Home Fashion Burberry, LOreal, Stella McCartney, H&M and Zara vow to cut down plastic...

Burberry, LOreal, Stella McCartney, H&M and Zara vow to cut down plastic waste


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We all know that plastic pollution is a very real problem, so much so that its estimated by 2050, there will be more plastic in the ocean than fish.

The fashion industry is particularly polluting, showed research last year; clothes release half a million tonne of microfibres into the ocean every year, which is the same as 50 billion plastic bottles.

The research showed that this industry will use up a quarter of the worlds carbon budget.

In an attempt to bring that figure down, over 250 brands are addressing the plastic crisis by signing the New Plastics Economy Global Commitment.

Designer labels and high street retailers including H&M, Zara, LOreal, Burberry, Stella McCartney, and Unilever have attached themselves to the clean cause.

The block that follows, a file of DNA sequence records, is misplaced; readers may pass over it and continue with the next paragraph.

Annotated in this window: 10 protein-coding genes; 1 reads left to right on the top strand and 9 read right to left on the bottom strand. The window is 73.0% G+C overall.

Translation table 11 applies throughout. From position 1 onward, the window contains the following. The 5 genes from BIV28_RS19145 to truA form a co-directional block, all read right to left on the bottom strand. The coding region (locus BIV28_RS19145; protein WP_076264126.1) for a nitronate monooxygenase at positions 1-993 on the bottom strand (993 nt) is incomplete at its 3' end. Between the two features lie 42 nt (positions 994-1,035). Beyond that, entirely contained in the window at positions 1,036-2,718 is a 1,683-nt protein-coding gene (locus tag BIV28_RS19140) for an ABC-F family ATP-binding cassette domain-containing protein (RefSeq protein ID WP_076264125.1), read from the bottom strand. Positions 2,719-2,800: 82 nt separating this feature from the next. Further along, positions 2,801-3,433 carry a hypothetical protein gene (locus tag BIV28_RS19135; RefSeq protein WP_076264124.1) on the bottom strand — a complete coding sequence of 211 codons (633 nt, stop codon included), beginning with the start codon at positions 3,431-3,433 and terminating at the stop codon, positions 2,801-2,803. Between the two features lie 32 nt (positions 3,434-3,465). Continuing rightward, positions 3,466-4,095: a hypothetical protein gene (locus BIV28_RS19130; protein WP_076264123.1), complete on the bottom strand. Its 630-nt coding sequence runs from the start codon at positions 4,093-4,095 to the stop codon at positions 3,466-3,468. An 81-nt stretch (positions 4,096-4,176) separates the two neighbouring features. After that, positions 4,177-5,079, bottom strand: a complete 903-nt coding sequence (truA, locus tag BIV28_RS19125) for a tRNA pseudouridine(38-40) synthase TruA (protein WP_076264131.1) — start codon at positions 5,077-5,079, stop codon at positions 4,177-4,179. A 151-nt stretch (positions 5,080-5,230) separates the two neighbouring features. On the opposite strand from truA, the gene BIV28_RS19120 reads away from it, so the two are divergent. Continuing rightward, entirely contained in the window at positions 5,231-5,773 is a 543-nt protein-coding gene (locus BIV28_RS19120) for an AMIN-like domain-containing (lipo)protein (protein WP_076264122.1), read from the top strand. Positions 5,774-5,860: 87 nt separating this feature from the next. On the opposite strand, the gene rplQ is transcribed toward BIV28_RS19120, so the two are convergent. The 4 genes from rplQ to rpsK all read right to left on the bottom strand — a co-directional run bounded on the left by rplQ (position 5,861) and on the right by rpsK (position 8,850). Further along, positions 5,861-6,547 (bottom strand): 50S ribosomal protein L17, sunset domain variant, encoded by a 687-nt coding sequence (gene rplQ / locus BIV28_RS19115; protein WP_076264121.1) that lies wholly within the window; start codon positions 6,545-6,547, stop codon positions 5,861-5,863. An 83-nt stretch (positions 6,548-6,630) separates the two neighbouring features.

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Launched by the Ellen MacArthur Foundation, the New Plastics Economy Global Commitment aims to help brands cut down the amount of plastic waste they contribute to the environment.

Part of the initiative is to eliminate problematic or unnecessary plastic packaging and move from single-use to reuse packaging models. It also aims to ensure that 100% of plastic packaging can be easily and safely reused, recycled, or composted by 2025.

The last part of its three-step scheme is to turn recycled plastic into new packaging or products.

One brand doing that is Everlane, which launched mens and womens puffer coats, fleece sweaters, and parkas made from three million recycled plastic bottles.

We know that cleaning up plastics from our beaches and oceans is vital, but this does not stop the tide of plastic entering the oceans each year. We need to move upstream to the source of the flow, said Ellen MacArthur, the record-breaking British sailor who is behind the scheme.

Most efforts until now have been focused on cleaning up plastic pollution. This commitment is about eliminating pollution at its source, added Rob Opsomer, who leads the New Plastics Economy initiative.

Coca-Cola, PepsiCo and Nestle, named some of the worlds worst plastic polluters, also joined the scheme.

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